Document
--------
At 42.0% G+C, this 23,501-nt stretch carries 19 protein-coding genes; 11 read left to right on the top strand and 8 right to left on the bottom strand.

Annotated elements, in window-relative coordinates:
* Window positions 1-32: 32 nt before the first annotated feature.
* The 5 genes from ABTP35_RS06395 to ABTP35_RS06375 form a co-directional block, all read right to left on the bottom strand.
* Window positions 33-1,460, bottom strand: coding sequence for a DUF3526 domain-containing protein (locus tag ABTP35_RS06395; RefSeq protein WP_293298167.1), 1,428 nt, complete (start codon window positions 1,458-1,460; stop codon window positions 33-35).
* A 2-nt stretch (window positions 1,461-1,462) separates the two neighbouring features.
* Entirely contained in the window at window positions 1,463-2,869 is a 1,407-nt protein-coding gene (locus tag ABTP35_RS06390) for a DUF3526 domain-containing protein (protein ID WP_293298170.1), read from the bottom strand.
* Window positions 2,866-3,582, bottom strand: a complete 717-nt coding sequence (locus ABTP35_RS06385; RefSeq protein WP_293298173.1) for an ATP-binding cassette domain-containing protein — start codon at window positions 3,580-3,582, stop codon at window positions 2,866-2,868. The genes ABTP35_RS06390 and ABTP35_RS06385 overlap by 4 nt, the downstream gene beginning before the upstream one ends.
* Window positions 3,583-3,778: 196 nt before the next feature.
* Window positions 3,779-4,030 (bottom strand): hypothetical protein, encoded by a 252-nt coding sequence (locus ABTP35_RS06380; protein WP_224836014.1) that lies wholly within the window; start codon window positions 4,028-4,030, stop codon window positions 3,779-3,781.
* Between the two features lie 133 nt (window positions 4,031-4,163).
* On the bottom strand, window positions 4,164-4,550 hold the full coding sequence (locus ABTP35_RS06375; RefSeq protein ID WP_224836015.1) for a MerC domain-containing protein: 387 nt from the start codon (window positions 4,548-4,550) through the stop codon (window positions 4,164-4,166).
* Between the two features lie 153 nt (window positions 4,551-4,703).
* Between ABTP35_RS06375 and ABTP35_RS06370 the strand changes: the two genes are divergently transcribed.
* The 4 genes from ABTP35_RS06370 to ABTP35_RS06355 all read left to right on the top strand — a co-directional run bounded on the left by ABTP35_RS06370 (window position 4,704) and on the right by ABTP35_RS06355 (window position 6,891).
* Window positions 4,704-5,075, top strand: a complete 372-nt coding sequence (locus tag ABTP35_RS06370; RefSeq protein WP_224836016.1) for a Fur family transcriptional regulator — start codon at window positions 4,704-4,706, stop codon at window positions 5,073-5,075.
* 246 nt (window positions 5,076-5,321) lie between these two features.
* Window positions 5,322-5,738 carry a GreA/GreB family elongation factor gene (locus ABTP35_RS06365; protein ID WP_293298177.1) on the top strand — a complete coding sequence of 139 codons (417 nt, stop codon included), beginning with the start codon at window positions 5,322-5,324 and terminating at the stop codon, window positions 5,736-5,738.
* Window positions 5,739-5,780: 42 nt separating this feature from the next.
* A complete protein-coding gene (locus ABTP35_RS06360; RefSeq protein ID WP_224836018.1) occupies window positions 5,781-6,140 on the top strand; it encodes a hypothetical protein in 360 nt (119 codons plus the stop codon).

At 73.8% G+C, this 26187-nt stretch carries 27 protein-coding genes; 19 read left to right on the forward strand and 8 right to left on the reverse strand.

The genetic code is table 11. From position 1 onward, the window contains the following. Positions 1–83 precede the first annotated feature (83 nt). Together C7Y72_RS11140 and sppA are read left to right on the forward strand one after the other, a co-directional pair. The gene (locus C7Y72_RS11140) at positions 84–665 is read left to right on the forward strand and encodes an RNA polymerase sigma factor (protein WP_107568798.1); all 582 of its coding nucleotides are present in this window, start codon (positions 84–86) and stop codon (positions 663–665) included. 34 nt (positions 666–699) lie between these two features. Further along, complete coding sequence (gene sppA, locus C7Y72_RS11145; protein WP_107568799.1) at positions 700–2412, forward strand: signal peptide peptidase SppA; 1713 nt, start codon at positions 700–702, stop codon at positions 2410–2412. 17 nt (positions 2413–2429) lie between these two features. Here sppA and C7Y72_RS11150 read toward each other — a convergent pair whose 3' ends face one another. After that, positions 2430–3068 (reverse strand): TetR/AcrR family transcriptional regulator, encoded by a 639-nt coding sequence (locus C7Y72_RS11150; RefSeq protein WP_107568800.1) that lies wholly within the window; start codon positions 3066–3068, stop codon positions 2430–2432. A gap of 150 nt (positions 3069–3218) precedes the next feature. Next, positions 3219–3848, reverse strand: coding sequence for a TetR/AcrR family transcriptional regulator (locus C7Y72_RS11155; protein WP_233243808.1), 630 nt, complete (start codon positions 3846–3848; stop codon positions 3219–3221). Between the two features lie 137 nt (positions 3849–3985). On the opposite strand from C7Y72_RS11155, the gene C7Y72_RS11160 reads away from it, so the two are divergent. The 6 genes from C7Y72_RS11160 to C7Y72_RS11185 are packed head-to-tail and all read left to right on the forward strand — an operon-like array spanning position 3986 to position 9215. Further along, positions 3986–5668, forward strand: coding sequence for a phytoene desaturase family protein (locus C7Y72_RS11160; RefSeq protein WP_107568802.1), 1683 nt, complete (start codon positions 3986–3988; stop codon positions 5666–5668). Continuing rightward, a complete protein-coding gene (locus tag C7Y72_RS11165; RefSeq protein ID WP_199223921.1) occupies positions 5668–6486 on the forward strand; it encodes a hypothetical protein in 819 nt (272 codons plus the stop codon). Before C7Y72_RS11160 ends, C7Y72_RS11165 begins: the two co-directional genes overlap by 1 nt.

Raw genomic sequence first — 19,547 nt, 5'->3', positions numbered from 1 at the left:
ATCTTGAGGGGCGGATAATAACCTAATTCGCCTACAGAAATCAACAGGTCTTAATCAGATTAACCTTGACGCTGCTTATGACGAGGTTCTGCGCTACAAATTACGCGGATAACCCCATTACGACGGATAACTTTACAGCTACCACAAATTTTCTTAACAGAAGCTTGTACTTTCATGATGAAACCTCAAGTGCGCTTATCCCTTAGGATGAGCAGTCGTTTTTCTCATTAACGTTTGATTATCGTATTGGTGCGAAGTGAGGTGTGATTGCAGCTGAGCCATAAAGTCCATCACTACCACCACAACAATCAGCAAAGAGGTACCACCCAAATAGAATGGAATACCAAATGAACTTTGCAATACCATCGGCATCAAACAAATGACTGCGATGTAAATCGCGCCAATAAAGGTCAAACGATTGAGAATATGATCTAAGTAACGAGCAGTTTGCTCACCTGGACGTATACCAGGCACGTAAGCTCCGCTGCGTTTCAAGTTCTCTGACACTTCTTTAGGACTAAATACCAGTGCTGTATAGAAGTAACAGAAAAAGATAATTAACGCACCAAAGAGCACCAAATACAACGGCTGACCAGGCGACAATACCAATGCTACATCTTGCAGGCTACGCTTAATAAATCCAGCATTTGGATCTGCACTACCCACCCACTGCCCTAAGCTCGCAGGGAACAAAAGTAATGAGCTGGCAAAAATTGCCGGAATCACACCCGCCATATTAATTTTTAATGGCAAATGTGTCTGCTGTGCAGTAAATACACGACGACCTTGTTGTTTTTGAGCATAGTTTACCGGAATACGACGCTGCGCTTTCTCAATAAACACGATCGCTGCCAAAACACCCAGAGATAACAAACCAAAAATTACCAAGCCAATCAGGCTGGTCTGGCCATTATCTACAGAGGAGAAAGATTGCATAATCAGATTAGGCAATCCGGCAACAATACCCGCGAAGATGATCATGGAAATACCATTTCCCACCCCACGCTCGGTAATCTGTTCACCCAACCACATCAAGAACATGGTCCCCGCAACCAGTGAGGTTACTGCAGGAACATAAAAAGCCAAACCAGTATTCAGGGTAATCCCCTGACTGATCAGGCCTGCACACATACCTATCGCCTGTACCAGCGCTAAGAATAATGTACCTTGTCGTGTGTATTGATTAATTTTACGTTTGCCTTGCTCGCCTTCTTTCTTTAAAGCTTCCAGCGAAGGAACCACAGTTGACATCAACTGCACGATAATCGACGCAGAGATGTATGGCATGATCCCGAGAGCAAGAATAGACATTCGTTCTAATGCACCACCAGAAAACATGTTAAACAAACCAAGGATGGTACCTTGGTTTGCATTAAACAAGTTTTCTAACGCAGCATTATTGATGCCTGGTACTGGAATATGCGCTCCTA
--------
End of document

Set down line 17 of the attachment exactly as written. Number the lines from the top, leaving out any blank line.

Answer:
* 246 nt (window positions 5,076-5,321) lie between these two features.